It was going to happen. I was finally going to kill a gobbler from the first setup of the morning.
Hunter’s Specialties pro-staff member Alex Rutledge and I had roosted a gobbler the night before, and now we could hear him drumming in response to Rutledge’s coaxing yelps, just 30 yards away below the crest of a small hill. Even better, Wayne Burns from Outdoor Allstars TV was there to catch all of the textbook action on film.
Although the previous hunts I’d been on last spring were successful and educational, they all came down to the closing bell under somewhat “unusual” circumstances. By unusual, I mean that the traditional strategies often practiced in the turkey woods didn’t work, so some improvisation (in other words, a ton of work) was needed — the kind of work that magazine articles and TV shows don’t prepare you for. So when I arrived in late April at Thompson/Center’s Game Trails Lodge in northwestern Kentucky, I was silently hoping for a bird to finally strut his way to the end of my barrel.
And, it looked as if my wish was going to come true, just as soon as TV’s newest star popped his head over that hill.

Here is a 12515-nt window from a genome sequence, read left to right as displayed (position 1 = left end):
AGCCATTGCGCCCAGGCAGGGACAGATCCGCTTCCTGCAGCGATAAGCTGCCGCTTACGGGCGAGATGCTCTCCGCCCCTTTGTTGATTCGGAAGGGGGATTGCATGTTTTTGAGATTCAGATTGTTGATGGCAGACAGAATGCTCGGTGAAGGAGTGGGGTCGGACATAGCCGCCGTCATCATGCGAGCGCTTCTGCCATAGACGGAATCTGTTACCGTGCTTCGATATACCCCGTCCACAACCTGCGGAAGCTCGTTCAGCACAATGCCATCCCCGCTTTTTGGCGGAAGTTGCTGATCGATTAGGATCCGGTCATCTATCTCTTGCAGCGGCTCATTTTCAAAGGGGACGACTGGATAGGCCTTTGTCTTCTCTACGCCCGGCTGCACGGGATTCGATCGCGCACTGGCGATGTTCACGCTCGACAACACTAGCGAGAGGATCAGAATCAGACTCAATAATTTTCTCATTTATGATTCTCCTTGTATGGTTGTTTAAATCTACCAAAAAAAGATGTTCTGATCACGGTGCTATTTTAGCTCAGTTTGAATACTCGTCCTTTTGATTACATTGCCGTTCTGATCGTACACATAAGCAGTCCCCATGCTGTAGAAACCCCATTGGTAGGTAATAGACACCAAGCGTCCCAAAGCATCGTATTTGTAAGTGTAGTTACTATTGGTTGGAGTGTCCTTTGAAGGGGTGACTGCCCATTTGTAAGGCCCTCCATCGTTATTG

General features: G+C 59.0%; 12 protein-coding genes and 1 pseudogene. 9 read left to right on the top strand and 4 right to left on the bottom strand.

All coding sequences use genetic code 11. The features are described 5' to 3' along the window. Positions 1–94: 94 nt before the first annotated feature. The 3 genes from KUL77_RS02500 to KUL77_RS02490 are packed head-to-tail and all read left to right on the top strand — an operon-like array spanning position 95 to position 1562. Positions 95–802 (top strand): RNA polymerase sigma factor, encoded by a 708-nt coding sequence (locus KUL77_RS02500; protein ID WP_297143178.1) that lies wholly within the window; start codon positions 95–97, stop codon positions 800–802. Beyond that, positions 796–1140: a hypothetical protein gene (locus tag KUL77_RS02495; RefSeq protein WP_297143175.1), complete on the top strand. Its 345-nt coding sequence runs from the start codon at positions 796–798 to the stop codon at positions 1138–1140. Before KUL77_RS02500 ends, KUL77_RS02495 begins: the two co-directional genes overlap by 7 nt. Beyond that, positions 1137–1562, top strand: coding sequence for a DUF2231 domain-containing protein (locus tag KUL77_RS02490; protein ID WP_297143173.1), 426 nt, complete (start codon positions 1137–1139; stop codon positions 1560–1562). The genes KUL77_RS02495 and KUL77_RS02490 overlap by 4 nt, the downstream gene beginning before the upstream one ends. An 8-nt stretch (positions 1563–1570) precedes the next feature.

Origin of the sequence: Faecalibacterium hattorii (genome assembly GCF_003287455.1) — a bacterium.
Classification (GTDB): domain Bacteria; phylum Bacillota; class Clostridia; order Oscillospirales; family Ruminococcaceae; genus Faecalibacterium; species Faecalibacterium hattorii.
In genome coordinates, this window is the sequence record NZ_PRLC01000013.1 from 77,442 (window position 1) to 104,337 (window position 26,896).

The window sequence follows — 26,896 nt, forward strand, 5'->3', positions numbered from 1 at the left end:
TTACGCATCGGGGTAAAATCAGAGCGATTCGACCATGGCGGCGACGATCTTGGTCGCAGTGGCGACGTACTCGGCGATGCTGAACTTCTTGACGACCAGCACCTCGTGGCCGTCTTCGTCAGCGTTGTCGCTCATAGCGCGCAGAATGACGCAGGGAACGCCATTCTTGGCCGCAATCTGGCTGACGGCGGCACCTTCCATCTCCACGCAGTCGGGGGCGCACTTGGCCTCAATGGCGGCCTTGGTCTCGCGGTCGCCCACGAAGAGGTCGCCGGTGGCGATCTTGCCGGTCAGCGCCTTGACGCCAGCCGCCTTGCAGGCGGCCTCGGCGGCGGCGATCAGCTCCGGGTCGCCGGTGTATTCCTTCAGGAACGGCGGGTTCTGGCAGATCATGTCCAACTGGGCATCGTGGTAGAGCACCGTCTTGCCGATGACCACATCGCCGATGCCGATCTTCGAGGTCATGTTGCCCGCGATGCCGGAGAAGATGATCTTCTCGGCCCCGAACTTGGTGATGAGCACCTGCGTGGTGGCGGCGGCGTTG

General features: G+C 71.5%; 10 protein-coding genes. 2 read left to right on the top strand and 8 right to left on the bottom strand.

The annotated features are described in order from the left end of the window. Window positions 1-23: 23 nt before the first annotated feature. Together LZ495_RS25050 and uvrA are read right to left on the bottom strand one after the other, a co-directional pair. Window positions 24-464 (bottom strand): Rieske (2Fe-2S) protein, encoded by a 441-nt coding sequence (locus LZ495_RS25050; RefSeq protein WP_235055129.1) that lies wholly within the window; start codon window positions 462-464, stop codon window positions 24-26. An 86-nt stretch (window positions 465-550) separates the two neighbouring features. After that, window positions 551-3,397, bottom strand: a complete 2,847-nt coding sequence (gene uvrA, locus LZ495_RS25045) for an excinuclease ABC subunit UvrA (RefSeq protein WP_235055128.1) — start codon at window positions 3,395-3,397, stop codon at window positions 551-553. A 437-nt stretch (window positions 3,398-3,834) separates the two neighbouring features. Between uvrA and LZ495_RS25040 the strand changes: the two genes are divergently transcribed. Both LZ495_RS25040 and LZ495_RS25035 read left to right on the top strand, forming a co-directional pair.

Of course, the entire scenario was too good to be true. After a solid half-hour of drumming, all went silent, and we knew we’d just been beat. So much for my sure thing.
Two hours later found us crouched in some buckbrush near a field at the very bottom of the Ohio River Valley. Rutledge had his tube-call working well, and a red-hot gobbler couldn’t get enough of it. The turkey was about 80 yards away, but the gobbles on top of gobbles said he meant business.
Burns and his camera were directly behind me, and Rutledge was working away from us further into the woods, rolling out excited yelps and cutts in an effort to drag the gobbler into range. Everything seemed to be working.
“Uh oh,” Burns said while urging me to look at the treeline on the other side of the field. “See those three hunters sneaking through the woods? I think that’s Eddie’s crew.”
Our fears were confirmed when we heard three soft yelps.
“Yep, that’s Eddie alright.”
It wasn’t long before we heard the shot.
Eddie Salter, another Hunter’s Specialties pro-staffer, had heard the bird gobbling at Rutledge’s calls and slipped in for the kill. He didn’t even know we were there.
“Ol’ Eddie, he’s gooood,” Rutledge said with a knowing smile after he made his way back to where Burns and I had watched the scene transpire. I had to laugh — two slam-dunk setups, and I hadn’t cut a feather.
Midmorning was upon us, and it had been well over an hour since we had struck a bird. I was beginning to think I had jinxed myself with my wishful attitude.